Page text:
Documentary versus Reality Television: Label Lines are Often Blurred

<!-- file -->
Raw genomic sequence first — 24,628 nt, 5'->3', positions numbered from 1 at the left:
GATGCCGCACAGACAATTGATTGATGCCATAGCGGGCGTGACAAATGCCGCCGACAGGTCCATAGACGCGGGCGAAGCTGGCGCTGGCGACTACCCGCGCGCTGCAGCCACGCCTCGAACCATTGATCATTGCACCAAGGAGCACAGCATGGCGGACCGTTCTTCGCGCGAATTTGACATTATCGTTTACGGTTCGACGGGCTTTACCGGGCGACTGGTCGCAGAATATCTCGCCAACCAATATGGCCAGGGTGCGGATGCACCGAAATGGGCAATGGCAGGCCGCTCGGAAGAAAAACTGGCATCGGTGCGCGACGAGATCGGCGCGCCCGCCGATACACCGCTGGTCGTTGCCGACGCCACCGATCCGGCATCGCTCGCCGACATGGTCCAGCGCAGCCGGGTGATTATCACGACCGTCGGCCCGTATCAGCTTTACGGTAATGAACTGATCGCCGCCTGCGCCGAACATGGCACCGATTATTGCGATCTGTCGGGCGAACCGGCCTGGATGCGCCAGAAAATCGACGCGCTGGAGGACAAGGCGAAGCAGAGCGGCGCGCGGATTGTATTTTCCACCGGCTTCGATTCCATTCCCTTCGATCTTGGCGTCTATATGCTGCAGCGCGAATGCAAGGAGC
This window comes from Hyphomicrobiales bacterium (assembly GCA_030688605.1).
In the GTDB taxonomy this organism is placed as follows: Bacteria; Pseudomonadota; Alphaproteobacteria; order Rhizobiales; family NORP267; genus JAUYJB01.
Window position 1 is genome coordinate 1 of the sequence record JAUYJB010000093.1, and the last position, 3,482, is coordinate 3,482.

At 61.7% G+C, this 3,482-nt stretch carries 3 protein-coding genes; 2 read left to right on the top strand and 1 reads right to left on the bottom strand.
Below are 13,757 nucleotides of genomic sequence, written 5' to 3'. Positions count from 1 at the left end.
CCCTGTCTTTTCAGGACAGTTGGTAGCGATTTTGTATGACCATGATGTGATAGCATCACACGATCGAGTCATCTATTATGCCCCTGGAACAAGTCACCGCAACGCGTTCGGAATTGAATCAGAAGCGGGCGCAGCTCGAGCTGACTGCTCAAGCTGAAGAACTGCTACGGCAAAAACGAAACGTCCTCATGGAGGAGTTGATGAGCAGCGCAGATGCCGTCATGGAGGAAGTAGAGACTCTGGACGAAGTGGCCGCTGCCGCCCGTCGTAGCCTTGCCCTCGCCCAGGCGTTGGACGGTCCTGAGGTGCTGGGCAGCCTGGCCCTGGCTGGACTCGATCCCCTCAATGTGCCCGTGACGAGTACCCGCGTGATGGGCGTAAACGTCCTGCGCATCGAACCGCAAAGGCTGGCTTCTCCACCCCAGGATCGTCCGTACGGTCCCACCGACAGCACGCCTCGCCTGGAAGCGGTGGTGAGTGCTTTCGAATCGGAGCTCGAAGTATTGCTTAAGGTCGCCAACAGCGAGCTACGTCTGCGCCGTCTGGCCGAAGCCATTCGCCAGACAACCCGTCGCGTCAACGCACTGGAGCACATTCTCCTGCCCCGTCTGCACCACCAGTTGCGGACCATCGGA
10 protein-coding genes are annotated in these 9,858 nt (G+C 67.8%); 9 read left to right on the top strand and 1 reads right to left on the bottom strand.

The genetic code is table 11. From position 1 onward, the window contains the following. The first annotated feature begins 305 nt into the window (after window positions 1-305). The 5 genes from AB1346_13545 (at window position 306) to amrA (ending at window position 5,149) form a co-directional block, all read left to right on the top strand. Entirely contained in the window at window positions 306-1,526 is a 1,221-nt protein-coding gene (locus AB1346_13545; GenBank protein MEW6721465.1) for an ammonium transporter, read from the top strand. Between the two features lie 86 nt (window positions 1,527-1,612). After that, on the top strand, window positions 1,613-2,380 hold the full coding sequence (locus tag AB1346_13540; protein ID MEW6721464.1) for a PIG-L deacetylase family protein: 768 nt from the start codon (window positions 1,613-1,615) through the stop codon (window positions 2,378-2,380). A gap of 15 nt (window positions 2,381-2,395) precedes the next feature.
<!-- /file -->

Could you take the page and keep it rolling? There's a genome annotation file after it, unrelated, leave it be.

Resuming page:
By Jessica WeisbergerMaroon-News Staff It was hard to pick him out of the audience. His tall build was decorated with shaggy brown locks, faded jeans, and an olive t-shirt with”Jazz Band Rock” printed across the chest, all working together to camouflage him in the Colgate college setting. His monotone voice calmly greeted students as they came into Golden Auditorium; “Howdy.” After a professor gave a generous introduction for Steve Cantor, the executive producer of two new reality television shows (Amish in the City and Family Bonds), as well as interesting details about the two speeding tickets Cantor picked up on his way over to campus, he pointed his finger at the sound booth, signaling them to begin the first show. After graduating from Colgate in 1990, Cantor went on to the USC film school and “worked his tail off” before starting the film company Stick Figures. Comparing the two productions, Cantor explained that if you change the term “Documentary” to “reality television,” it will catch. The first show, Amish in the City, is more reality based in a controlled situation, while Family Bonds is more like a true documentary in that it presents facts and information about a social issue. “I call myself the giraffe on the wall,” Cantor jokes modestly. He sits in the corner behind a camera watching others carry out their daily routines. Amish in the City proved itself to be the juxtaposition that its title promised. The contrast between an urban environment and, well, a Hamilton-like environment, was creatively portrayed with sharp camera jumps from skyscrapers to horse-drawn buggies. Five Amish young adults are tossed into a bright, geometrically furnished Hollywood-Hills home with six city kids. It is a tradition amongst the Amish that starting around the ages of 16 and 17, kids are granted their “Rumspringa,” a Pennsylvania-Dutch term meaning to “run around.” It is their prerogative to decide whether or not to stay in their crunchy granola environment or venture out and see what lies beyond their rural bubbles. The yellow metro chic couches rest in front of Grant Wood style paintings of pitchforks and cornhusks. Nick, a clean-cut guy from Boston, profoundly states: “Life is about fun, friends and music…” while the rural-bound kids from Ohio and Pennsylvania worry about things like, “This is my very first time on an escalator…I’m freaked out!” Cantor wisely chose his characters to be aged 16 to 22, when most are in great limbo. The Amish sat in neon bean-bag chairs and looked up at their new roommates who had taken the purposefully placed straw hats off the freshly painted walls and sported them with amusement. “I feel like I’m on’cribs or something,” one Amish commented. If you are at all familiar with MTV, you would understand this comparison, and maybe even recognize the Real World like theme of pairing a group of complete strangers “to live in a house and have their lives taped, and find out what happens when people stop being polite and start getting REAL.” It was not an easy task for Cantor and others to scrounge up a willing group to be filmed in a such a constrained situation. Cantor recalls how a Senator from Pennsylvania called him, concerned that the strictly religious Amish would be exploited in such a film. Cantor honestly replied that, “if anything, the American kids look stupid” awash in ignorance and preconceived ideas.Says Canter, about what interests him most, “it’s when the Americans go to the Amish land.” After a fast paced 28 minutes, the audience is shipped from the Hollywood Hills to Queens, where a family of bail bondsmen and bounty hunters welcome us into their exciting lives.This sexy and violent documentary starts in a smoke filled room with a lit neon sign hanging in the window advertising “Bail Bondsmen.” A punching bag stands in the corner next to one of the employees who is firmly gripping his sub with grimy hands. Before choosing this flashy family for his documentary, Cantor presented 100 pitches per day to HBO until he finally presented them with the perfect family: the Evangelistas. Father and boss, Tom Evangelistas, and his partner, ride to work on motorcycles with their rainbow-tinted sunglasses as their wind-shields. This non-fiction show portrays the Evangelista family as having little class; they have sheep-skin car-seats, and wear bullet proof vests. The entertainment comes when we arrive at the “Classy Lady Nails Etc.” salon with Tom’s wife Flo and her sister-in-law Dawn. Their platinum blonde hair reflects in the mirror as they talk about their wild sex lives. Rather than characterizing this form of entertainment as reality television, in order to boost sales, it seems more fitting to label it a documentary, as it takes a closer look into the humorous and simultaneously difficult family lives of modern day America. The audience questioned Cantor, “How did you possibly get any sleep, since you got all that 3 a.m. footage?” Cantor explained that it is “pretty rough. I have had crazy hours this year.”He then mentioned how he had had to balance his camera in one hand and hold on for his life in the other, 2 a.m., while following Tom, who was going after a bail jumper up a fire escape. The questions transitioned from specific to general when the notorious question was posed: “what do you think about reality television?””Actually,” responded Cantor candidly, “I really can’t stand it.” He was quick to add, however, that, if used correctly, “it has potential…like the internet.””Cantor sings the same tune as other documentary producers, like Xan Parker of Risk Reward, believing that things get easier when your name is known. Once you are known, Cantor says mid-shrug, “the Execs will say ‘That’s genius! That’s brilliant!’ when you bring them anything.” He learned much about suspense from reality television and ends with the tell-all phrase: “I dunno …we’ll see…”